• Religious conservatism: Many conservative religions promote antigay bias. A 2018 study found that colleges with religiously conservative climates indirectly promoted internalized heterosexism by being less accepting of lesbian, gay, and bisexual students.
  • Lack of social support: An unsupportive or hostile environment, which may involve widespread heterosexism, family rejection, or participation in an antigay community, may increase the risk of internalizing heterosexist views.
  • Exposure to nonheterosexual identities: People with less exposure to nonheterosexual people may harbor more stereotypes, increasing their risk of internalized antigay bias.

Internalized heterosexism can affect a person’s health and well-being in many ways, including:

  • Poor relationship quality: A 2009 analysis found that, even independent of other factors, internalized heterosexism predicted lower quality relationships among lesbian, gay, and bisexual couples.
  • Mental health complications: People who internalize antigay views may experience depression. They may be anxious about their own or others’ sexual behavior or feelings. Evidence also notes that LGBTQ+ people use mental health services at a rate that is 2.5 times higher than the rate of the general population.
  • Chronic stress: A 2018 study that used daily diaries from same-sex couples found that those with higher levels of internalized heterosexism reported higher daily stress. Chronic stress can severely damage health and correlates with a higher risk of many health conditions.
  • Sexual behavior: A 2017 study of Chinese gay and bisexual men found that those who internalized antigay bias were more likely to pay for sex or engage in sexually compulsive behavior. Substance abuse is also more likely among those who experience stigma or discrimination, and this can lead to unsafe sex practices.
  • Concealment of identity: People who experience internalized antigay bias may conceal their orientation, which can make it difficult to have a relationship or feel safe. A 2017 study found that many young people do not feel comfortable reporting their sexual orientation. As a result, they may not be receiving comprehensive healthcare — for example, they might miss important screenings or risk assessments.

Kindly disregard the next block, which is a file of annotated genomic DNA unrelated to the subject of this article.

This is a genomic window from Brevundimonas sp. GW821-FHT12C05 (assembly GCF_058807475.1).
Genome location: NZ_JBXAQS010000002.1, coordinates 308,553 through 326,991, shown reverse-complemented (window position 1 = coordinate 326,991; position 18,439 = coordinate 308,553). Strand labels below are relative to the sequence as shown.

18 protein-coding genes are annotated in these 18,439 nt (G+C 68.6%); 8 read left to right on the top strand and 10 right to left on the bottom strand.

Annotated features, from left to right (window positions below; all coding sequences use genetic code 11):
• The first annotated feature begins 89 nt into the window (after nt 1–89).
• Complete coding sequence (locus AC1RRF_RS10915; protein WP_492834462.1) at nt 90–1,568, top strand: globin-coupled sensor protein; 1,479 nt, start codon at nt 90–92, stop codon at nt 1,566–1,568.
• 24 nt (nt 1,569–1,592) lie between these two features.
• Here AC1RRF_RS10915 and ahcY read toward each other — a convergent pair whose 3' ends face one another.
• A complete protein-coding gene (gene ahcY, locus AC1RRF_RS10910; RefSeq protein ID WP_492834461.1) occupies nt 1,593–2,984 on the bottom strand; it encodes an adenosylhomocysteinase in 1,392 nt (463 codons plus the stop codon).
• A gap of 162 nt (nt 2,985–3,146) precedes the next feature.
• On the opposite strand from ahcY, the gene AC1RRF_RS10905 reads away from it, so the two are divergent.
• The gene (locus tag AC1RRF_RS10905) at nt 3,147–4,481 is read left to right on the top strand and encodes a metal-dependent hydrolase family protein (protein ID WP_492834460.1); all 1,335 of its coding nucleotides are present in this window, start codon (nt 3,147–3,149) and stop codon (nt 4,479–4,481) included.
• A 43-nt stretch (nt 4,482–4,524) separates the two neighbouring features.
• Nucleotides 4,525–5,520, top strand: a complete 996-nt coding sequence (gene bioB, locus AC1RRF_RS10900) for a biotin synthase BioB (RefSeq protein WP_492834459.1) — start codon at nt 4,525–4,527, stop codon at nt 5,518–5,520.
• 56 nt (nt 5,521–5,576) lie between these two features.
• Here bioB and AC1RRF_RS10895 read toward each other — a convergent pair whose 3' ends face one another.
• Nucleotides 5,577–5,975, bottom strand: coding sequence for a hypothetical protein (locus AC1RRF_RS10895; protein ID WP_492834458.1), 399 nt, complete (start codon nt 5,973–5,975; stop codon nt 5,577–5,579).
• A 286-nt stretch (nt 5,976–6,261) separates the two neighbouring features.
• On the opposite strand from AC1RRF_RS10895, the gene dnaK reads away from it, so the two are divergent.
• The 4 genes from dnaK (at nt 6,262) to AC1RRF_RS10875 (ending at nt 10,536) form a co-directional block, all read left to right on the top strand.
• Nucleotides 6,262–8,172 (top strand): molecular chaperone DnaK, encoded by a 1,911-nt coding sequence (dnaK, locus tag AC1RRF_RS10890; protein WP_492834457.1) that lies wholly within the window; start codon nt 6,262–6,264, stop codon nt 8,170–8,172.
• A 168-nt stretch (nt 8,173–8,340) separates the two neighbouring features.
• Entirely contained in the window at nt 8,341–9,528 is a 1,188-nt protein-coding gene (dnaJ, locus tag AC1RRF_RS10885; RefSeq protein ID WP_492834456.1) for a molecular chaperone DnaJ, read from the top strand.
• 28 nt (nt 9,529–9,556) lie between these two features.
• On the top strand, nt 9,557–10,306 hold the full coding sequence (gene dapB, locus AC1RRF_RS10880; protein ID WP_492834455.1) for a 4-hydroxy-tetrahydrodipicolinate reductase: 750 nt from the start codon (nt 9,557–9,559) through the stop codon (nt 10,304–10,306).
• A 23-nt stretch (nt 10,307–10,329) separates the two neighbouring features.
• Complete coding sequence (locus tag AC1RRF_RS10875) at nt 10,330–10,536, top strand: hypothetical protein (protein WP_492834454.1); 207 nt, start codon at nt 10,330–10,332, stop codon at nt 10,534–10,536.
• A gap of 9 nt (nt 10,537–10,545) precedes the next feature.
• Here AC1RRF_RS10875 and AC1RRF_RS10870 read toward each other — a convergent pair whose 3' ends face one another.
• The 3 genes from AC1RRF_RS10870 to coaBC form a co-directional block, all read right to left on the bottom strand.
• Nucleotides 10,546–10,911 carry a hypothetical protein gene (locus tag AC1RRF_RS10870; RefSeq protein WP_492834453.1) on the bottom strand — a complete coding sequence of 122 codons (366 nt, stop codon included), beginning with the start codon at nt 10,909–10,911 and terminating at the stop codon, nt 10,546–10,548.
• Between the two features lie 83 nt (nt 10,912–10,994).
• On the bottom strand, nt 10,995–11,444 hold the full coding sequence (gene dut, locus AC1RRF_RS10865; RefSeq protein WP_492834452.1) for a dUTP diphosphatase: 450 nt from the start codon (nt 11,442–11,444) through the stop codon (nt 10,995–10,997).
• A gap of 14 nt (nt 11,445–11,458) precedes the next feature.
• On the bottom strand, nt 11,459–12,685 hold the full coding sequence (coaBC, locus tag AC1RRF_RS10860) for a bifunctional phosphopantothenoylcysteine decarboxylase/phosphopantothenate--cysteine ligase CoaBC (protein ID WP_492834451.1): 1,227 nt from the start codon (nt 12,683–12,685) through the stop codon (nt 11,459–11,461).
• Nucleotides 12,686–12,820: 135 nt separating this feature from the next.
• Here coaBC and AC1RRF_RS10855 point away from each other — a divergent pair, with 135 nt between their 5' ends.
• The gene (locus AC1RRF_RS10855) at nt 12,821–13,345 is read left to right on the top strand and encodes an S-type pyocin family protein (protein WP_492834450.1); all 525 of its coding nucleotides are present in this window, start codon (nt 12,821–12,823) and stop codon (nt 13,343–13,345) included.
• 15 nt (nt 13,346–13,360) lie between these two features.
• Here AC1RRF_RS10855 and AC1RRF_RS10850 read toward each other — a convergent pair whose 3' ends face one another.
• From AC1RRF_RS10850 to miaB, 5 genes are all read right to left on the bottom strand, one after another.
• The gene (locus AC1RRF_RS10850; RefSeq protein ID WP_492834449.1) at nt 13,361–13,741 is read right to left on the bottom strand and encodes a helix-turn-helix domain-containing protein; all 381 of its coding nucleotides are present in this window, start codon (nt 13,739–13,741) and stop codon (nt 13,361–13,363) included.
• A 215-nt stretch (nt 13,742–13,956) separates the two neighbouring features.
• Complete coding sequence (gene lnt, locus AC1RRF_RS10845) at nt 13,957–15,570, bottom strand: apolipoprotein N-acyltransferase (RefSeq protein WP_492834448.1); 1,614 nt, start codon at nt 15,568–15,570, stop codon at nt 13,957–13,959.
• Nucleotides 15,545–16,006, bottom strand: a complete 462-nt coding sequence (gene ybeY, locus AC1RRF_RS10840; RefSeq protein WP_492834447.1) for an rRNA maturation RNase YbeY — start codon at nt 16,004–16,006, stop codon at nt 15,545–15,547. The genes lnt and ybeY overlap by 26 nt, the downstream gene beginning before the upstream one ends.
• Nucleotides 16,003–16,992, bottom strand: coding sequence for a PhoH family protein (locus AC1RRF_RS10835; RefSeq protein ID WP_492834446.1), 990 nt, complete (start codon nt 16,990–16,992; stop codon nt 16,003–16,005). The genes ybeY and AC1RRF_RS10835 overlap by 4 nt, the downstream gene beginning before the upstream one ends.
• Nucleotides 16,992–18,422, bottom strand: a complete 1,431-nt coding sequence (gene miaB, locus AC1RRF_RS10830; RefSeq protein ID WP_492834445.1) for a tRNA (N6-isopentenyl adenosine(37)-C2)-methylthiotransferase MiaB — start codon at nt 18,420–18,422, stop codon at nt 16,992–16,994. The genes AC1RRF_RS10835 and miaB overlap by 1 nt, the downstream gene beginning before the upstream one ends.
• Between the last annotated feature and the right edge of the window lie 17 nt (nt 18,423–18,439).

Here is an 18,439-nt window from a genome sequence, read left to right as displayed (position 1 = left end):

Some options for getting support may include:

  • Finding a local LGBTQ+ community: College students may be able to find help on campus. LGBTQ+ bookstores, art houses, and community gathering spots may also be useful resources.
  • Finding identity-affirming doctors, therapists, and other providers: Health Professionals Advancing LGBTQ Equality is a good place to find a clinician.
  • Therapy: Attending therapy sessions with a therapist who specializes in stigma among minority populations may help with mental health complications.
  • Friends and family: Some people may find support and compassion from partners, friends, or family.
  • Support resources: Those who cannot access a community service or Gay-Straight Alliances club may find support online, such as from The Trevor Project, the It Gets Better Project, or The Matthew Shepard Foundation.

Some strategies for supporting LGBTQ+ colleagues, friends, and loved ones include:

  • listening to and believing other people’s experiences
  • accepting feedback and prioritizing being supportive and learning over defending one’s goodness and status as an ally
  • avoiding any offensive humor, such as antigay jokes, that may make people feel uncomfortable
  • speaking out when others make antigay statements
  • fostering a diverse environment, where all views matter and marginalized groups’ opinions count
  • learning about the unique challenges that members of LGBTQ+ communities face

It is important to understand that being an ally is an ongoing behavior, not a single decision. People should work through any internalized biases. If they have an impulse to disbelieve an LGBTQ+ person about their experiences, they should resist that impulse.

Internalized heterosexism, which people may refer to as internalized homophobia, occurs when a person accepts antigay biases and applies them to themself due to living in a heterosexist society.

Internalized heterosexism continues to be a problem, especially in unwelcoming communities where the rates of violence and harassment are high. It can also have negative effects on a person’s mental and physical health. However, many different support services are available.